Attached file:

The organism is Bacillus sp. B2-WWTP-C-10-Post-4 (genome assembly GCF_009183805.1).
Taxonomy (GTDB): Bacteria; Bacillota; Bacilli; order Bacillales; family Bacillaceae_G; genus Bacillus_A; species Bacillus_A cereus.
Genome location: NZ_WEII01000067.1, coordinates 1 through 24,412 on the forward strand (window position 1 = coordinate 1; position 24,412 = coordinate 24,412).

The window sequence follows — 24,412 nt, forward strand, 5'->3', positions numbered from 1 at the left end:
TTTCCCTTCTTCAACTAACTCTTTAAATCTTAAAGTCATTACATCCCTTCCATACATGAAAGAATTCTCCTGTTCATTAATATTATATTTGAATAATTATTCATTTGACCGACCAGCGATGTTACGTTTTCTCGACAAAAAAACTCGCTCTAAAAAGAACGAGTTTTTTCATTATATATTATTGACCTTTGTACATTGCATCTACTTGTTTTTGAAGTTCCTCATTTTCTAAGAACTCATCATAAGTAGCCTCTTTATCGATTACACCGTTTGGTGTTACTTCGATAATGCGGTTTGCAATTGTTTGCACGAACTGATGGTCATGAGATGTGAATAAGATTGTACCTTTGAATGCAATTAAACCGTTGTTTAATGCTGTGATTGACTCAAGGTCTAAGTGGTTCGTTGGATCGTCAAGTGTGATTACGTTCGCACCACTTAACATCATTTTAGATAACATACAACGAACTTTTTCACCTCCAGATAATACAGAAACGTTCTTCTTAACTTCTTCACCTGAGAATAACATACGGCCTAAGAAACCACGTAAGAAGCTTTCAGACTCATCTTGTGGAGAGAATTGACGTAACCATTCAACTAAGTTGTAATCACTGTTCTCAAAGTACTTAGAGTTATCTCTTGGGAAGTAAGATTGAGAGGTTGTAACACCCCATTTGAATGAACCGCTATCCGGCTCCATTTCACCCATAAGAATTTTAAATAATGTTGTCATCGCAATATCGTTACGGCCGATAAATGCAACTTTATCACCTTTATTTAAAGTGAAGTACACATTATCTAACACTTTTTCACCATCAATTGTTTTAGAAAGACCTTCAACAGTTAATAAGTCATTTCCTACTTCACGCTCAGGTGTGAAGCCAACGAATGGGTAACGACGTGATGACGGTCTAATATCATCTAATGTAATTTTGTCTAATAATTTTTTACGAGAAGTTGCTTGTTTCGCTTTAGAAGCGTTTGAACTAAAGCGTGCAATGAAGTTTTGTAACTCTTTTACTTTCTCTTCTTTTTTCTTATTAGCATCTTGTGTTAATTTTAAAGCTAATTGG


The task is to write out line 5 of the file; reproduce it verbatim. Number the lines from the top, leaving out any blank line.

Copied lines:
TTTCCCTTCTTCAACTAACTCTTTAAATCTTAAAGTCATTACATCCCTTCCATACATGAAAGAATTCTCCTGTTCATTAATATTATATTTGAATAATTATTCATTTGACCGACCAGCGATGTTACGTTTTCTCGACAAAAAAACTCGCTCTAAAAAGAACGAGTTTTTTCATTATATATTATTGACCTTTGTACATTGCATCTACTTGTTTTTGAAGTTCCTCATTTTCTAAGAACTCATCATAAGTAGCCTCTTTATCGATTACACCGTTTGGTGTTACTTCGATAATGCGGTTTGCAATTGTTTGCACGAACTGATGGTCATGAGATGTGAATAAGATTGTACCTTTGAATGCAATTAAACCGTTGTTTAATGCTGTGATTGACTCAAGGTCTAAGTGGTTCGTTGGATCGTCAAGTGTGATTACGTTCGCACCACTTAACATCATTTTAGATAACATACAACGAACTTTTTCACCTCCAGATAATACAGAAACGTTCTTCTTAACTTCTTCACCTGAGAATAACATACGGCCTAAGAAACCACGTAAGAAGCTTTCAGACTCATCTTGTGGAGAGAATTGACGTAACCATTCAACTAAGTTGTAATCACTGTTCTCAAAGTACTTAGAGTTATCTCTTGGGAAGTAAGATTGAGAGGTTGTAACACCCCATTTGAATGAACCGCTATCCGGCTCCATTTCACCCATAAGAATTTTAAATAATGTTGTCATCGCAATATCGTTACGGCCGATAAATGCAACTTTATCACCTTTATTTAAAGTGAAGTACACATTATCTAACACTTTTTCACCATCAATTGTTTTAGAAAGACCTTCAACAGTTAATAAGTCATTTCCTACTTCACGCTCAGGTGTGAAGCCAACGAATGGGTAACGACGTGATGACGGTCTAATATCATCTAATGTAATTTTGTCTAATAATTTTTTACGAGAAGTTGCTTGTTTCGCTTTAGAAGCGTTTGAACTAAAGCGTGCAATGAAGTTTTGTAACTCTTTTACTTTCTCTTCTTTTTTCTTATTAGCATCTTGTGTTAATTTTAAAGCTAATTGG